Cool, thanks for the info Graham. I was hoping I could bypass the switch with a relay or something, but we can get to that later. Do you have any suggestions as far as a specific drone to go for and what hardware? Again, I have been out of the copter field for a long time so I know very little about what is out there. Thanks again for all your time here. 

You don't need 500W, just enough heat to keep the panel just above freezing. Any snow that lands will melt and run off. A potential strategy with power at a premium is you an run the heater only a hour before sunrise, and the sun/daylight will help get rid of the snow, but you have already started the warming process. 

Its a solution more focused on prevention, than cure. ie use 1W heater to keep the temp a 2-3C for example, is less power costly than raising it from -5C to 25C to quickly melt the snow/ice

PS: I realise this solution does not have the cool factor of a flame thrower mounted on a drone ;-)

Well, Bill, I am open to suggestions, but I just don't see a couple watts doing anything to prevent snow accumulating on the panels. There is 8 square feet of surface area here and its normal to have Colorado temperatures stay below 10 F for multiple days on end. The reason snow ends up staying around for days even in full sun is because its so flipping cold. I guess I just don't see a 5 watt conductive heater doing anything if 8 hours of full sunlight isn't capable of even beginning to melt the snow.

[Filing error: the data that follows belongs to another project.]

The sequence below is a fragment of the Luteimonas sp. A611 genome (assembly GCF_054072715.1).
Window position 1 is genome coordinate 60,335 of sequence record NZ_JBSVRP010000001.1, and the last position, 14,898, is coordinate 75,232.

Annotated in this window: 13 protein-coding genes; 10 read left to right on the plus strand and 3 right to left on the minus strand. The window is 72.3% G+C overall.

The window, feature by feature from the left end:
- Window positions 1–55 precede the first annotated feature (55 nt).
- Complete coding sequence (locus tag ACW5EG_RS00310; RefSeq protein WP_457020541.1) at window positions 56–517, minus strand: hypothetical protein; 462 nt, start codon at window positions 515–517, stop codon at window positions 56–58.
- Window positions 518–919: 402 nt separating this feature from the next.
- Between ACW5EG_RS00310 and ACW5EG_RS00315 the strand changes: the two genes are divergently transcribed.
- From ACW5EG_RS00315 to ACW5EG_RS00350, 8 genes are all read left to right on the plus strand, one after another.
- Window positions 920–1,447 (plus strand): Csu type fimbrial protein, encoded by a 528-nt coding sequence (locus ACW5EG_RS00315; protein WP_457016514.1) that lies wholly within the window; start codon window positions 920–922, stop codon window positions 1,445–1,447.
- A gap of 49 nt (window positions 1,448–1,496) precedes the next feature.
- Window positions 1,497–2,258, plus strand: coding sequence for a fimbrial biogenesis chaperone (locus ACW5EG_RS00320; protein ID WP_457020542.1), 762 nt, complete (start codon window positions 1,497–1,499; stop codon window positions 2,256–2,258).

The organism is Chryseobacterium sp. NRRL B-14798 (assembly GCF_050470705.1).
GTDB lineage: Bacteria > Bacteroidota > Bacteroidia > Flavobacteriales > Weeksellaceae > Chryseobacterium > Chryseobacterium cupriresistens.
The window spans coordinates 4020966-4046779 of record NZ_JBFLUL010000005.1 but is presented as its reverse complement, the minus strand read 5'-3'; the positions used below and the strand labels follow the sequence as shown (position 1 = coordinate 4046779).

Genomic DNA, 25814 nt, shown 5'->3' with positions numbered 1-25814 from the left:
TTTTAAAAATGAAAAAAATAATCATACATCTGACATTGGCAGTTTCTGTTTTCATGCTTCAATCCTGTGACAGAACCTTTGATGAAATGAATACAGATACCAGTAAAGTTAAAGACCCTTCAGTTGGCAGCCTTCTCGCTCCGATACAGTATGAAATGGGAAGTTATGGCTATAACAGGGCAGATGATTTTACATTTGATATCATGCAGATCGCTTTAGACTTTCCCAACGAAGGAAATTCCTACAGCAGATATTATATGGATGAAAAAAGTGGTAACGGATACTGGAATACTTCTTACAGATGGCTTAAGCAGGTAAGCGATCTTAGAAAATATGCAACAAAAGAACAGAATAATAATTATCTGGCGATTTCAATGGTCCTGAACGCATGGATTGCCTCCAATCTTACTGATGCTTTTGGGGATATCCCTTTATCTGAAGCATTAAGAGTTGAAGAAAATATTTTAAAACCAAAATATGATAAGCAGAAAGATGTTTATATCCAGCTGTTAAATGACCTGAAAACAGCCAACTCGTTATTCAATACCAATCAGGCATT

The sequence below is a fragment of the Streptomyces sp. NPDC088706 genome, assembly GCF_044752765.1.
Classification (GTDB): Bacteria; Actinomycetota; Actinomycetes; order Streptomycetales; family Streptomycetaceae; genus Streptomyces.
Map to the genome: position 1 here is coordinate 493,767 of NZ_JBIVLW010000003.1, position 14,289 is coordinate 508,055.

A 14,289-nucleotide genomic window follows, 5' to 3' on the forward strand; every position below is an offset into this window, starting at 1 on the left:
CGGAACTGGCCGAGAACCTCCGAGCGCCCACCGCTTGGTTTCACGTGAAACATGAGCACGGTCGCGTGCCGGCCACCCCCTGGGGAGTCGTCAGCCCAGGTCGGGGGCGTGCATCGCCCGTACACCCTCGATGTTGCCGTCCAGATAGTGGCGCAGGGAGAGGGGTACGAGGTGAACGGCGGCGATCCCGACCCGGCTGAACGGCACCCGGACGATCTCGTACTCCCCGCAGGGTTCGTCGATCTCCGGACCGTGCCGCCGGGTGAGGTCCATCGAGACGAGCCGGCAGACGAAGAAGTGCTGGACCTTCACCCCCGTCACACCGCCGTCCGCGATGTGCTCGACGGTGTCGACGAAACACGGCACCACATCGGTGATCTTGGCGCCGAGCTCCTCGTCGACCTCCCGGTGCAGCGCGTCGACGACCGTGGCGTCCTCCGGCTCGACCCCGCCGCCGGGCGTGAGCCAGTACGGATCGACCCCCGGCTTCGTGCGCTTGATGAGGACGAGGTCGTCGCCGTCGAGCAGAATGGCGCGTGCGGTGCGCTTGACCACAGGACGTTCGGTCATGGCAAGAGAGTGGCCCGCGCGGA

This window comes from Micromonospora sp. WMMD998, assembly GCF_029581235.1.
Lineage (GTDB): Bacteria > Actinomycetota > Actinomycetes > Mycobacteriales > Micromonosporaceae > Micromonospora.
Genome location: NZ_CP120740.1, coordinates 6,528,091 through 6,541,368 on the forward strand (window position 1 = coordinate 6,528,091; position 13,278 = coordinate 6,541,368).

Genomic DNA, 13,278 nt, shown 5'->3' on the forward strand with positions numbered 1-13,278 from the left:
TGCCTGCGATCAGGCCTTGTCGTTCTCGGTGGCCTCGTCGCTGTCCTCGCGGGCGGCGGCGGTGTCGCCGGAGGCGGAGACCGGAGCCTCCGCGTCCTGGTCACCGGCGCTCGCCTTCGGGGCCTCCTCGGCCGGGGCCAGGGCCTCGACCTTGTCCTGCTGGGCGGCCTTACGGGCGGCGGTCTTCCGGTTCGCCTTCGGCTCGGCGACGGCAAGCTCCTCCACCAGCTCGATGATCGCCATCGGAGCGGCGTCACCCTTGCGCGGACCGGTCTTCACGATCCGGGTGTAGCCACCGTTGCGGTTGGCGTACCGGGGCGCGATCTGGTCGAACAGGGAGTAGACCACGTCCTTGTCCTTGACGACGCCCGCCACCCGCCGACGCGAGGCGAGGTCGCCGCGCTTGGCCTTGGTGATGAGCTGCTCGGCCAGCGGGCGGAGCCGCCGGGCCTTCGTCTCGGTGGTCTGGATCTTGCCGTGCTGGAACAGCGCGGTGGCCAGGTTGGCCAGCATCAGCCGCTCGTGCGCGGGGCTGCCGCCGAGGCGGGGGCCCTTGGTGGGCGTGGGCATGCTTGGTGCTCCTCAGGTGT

Here is an example. McMaster has these Watlow heat sheets I have used before. They work great and provide great conduction to a surface. 

http://www.mcmaster.com/#35765k265/=ykxe8u

This is the smallest one made. It intakes 8 watts and is the lowest heat density they offer. The sheet is only 3 square inches in size. I really don't think 3 square inches would even begin to touch the snow on a 4 square foot panel. 

Is there a better option you know of? 

Well, yes, that is an appeal as well. Not going to lie.... I do like the idea of using a drone to do this, but seriously, if you think that there is a 5W heater that can keep a panel above 32F, I will look into it. That would be a ridiculously cheap and easy solution.  

Mount the panels at a steeper angle, then the snow won't settle on them?

How about a flip top lid?  Close it during dark or when it is snowing.  Flip it open to eject the snow and bring in the sunlight.

You could insulate the lid so with a little power you keep the panel dry.  If you insulate the lid then you can make it a mirror and reflect some extra sunlight onto the panel.

The only down side is that lid is going to make a nice wind sail.  The first windy day might remove the lid or the whole installation.  You might find a rolling, sliding or folding lid that works best for all conditions.  For thick ice you might need a flexible lid that you intentionally flex to crack the ice off it.

Having said that, the first windy day and you loose your $1000 drone rather than a $10 plywood cover.

If you really just want an excuse for a flame throwing drone then please don't let me get in your way.